Another girl, a teenage model, said Clifford groped her when she went to his office for career advice in 1983, bragging that he could get her a part in a James Bond film.
She was told to pose in her underwear and described how Clifford tried to force her to perform oral sex.
The victims also included a dancer who received a phone call while she was at a nightclub from someone pretending to represent producer Broccoli and was told to find out whether Clifford was circumcised.
She said she feared she would be raped when Clifford took her into the toilet and assaulted her.
Clifford repeatedly denied the claims, calling his arrest and prosecution "a nightmare" and branding his accusers "fantasists".
Clifford was a key player in the British media in the 1990s and 2000s, orchestrating tabloid revelations about the sex lives of politicians, including David Mellor and John Prescott, sporting figures such as David Beckham and Sven-Goran Eriksson, and actors including Jude Law.
Speaking outside court, Jenny Hopkins, deputy chief crown prosecutor for CPS London, said the verdicts had provided "a long-denied justice".
She said the CPS would now consider its position on the verdict the jury was unable to come to a decision on.
"I would like to thank these victims for having had the courage to come forward and give evidence.
"The victims of sexual abuse, whenever it may have taken place, should know that police and prosecutors will listen", she said.
DCI Michael Orchard, from the Metropolitan Police, also paid tribute to Clifford's victims, saying he hoped they felt they were "listened to".
Peter Watt, director of National Services at the NSPCC, said Clifford had been "unmasked as a ruthless and manipulative sex offender who preyed for decades on children and young women".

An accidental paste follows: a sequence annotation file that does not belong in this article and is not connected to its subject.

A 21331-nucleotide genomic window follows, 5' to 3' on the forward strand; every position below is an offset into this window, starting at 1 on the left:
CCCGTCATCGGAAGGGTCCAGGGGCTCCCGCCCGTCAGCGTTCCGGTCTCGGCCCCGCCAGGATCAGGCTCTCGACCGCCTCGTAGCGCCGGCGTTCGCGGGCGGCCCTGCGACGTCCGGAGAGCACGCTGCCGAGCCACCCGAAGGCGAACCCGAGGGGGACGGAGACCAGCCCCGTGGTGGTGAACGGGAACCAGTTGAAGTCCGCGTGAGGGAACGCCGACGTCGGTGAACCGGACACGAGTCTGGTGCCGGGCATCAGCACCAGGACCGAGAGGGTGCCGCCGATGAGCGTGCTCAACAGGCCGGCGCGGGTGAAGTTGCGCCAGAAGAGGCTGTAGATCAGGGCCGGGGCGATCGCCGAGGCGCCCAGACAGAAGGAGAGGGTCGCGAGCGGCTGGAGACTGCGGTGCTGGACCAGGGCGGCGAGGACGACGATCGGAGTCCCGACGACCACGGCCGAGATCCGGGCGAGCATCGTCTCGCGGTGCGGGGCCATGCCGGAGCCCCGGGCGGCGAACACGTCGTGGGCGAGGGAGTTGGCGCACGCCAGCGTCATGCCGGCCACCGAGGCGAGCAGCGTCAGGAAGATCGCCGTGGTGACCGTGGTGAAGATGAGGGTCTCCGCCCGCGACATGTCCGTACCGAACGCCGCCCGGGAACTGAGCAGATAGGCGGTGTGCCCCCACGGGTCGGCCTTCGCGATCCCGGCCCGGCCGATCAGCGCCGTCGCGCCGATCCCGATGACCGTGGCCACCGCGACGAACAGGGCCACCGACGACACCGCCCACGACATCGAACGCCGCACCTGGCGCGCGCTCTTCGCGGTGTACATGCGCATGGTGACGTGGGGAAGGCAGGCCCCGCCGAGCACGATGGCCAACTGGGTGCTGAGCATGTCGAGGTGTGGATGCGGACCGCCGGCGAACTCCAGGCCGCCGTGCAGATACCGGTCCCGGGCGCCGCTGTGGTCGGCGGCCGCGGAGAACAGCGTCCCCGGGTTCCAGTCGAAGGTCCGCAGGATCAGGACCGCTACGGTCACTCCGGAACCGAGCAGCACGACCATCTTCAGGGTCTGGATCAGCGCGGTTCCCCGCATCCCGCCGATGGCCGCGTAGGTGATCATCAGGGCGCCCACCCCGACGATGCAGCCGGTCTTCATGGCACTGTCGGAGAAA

"Clifford was a rich and influential man who dined with the stars but the way he manipulated and groomed his victims is typical of many sex offenders.
"He exploited their vulnerabilities, using lies and coercion to get what he wanted," he said.
David Mellor, the former Conservative MP and minister, branded Clifford a "sleazeball", saying he "stands condemned by his own words".
Clifford was known for brokering deals with the tabloids for kiss and tell stories, including Mr Mellor's affair with Antonia de Sancha.
Mr Mellor told BBC Radio 4's PM programme he felt the press had not taken rumours about Clifford's private life seriously because he fed them stories.
He accused him of "concocting lies" during his career, adding that "he did it for money, but also, you know, he did it with malice and cruelty, which is why he deserves no sympathy".
Lawyer Liz Dux, who represents more than 150 people who have made complaints under Operation Yewtree, said the verdicts proved the investigation was not a "celebrity witch-hunt".
Sir Keir Starmer, former director of public prosecutions, meanwhile told the BBC that the guilty verdicts were "significant", showing that, "if a case is properly brought, it can succeed."
"For many years there was a perception perhaps that you would never succeed in one of these cases if the accused was a celebrity," he said.
However, he added: "It doesn't matter who you are, in the end we do have a system that is capable of delivering justice for victims in situations such as this."